The Chinese characters featured in Enola’s tattoo can indeed serve as directions, listing points in longitude and latitude.


These co-ordinates mark out a real location: Mount Everest, the most famous mountain in the world.

Credit: Arsgera/iStock.com

Whilst Everest is not technically the world’s tallest mountain, it is the highest point above sea level on the planet’s surface.


A scene deleted from the theatrical cut of Waterworld makes this plot point clear, when the survivors pass a plaque identifying the spot as Mount Everest.

22. In one draft of the screenplay, the Mariner was named Morgan – and he had a pet horse

Even before Kevin Costner was attached to star, Waterworld was widely considered to work like a Western at sea.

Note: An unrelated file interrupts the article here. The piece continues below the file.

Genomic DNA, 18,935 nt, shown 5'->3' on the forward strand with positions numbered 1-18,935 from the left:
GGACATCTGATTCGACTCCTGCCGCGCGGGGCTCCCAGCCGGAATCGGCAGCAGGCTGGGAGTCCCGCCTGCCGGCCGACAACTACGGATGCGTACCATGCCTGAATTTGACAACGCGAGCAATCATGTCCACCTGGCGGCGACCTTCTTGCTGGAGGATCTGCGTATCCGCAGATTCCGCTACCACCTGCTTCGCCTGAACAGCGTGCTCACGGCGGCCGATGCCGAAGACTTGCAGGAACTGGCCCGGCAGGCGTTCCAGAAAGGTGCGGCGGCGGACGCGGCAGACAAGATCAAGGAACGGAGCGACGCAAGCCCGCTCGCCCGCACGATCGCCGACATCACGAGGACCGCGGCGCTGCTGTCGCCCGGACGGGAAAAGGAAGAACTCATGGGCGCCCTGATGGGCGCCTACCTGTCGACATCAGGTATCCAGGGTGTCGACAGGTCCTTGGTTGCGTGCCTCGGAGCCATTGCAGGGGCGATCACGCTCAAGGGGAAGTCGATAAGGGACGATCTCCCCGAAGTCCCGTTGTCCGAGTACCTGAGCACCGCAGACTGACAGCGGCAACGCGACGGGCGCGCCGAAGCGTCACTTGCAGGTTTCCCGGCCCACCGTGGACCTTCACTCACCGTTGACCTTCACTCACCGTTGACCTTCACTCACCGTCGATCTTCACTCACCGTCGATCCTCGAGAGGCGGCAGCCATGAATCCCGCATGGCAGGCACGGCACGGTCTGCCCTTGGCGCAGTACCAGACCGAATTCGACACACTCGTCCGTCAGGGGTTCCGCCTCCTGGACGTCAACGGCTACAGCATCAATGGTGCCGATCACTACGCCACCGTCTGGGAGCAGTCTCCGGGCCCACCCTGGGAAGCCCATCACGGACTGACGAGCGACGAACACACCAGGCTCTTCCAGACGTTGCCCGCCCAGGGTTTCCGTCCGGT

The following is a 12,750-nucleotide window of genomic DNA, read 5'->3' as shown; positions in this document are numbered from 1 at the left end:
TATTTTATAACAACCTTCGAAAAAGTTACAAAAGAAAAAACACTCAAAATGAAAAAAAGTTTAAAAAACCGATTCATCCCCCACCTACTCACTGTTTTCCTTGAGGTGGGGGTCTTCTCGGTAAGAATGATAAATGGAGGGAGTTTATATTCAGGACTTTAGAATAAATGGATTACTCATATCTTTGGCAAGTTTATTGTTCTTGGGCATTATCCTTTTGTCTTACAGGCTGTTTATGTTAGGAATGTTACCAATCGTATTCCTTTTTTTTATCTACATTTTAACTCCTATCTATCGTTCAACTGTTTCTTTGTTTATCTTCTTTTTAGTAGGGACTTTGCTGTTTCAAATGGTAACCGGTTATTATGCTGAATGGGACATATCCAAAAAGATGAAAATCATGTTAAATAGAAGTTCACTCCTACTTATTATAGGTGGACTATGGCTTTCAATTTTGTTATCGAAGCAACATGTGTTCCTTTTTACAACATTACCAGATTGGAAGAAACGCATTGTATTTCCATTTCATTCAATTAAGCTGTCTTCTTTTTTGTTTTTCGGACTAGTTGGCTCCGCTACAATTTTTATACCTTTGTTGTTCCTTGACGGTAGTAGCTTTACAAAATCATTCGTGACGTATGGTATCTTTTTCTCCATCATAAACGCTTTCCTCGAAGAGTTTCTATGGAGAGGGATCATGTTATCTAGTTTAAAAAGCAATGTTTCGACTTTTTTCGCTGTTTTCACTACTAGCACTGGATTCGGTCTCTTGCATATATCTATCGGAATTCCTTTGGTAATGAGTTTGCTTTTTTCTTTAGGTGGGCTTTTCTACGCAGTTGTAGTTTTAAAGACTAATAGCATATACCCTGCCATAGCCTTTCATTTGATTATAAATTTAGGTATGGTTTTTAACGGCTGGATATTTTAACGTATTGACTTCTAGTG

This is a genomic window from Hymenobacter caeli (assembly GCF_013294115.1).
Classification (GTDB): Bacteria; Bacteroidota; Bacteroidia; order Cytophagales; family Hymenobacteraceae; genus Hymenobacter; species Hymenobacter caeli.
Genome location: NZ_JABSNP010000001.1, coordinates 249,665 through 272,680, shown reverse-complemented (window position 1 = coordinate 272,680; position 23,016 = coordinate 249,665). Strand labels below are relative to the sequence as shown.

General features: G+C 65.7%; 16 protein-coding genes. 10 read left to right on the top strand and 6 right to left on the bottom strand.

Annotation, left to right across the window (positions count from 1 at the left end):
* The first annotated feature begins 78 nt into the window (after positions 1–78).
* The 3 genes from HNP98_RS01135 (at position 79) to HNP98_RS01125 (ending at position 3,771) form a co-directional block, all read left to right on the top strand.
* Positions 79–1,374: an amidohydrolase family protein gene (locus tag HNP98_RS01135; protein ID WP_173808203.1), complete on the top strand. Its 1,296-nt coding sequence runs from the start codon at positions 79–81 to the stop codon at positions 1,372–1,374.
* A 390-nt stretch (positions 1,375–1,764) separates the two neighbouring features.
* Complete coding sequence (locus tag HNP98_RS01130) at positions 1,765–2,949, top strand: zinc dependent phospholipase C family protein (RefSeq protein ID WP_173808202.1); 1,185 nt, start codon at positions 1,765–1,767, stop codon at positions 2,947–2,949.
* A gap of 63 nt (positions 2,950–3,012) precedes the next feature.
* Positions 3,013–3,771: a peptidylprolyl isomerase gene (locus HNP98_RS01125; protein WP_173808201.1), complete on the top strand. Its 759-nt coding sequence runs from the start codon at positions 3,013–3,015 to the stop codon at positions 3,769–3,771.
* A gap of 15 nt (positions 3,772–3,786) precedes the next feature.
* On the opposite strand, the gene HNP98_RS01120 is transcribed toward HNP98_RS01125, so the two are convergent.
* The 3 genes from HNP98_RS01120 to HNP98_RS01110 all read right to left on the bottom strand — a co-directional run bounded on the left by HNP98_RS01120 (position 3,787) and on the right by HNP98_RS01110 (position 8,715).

This, no doubt, is part of why the central character is known only as The Mariner – a nod of sorts to the Old West archetype The Man with No Name, as famously portrayed by Clint Eastwood.

It wasn’t always going to be this way, however. In Peter Rader’s first draft of the Waterworld screenplay, the Mariner was named Morgan (an ‘M’ name, acknowledging the project’s debt to Mad Max).


Rader says that his original draft included something which later drafts cut, which tied Waterworld in closer to the Western genre: a horse.

The writer explains, “having a horse on the boat was an homage to [Westerns]. I also wanted to create that idea of something that was so absurd: Like, where did he find that horse? How’s he keeping it alive? Those questions were all posed by that visual image.”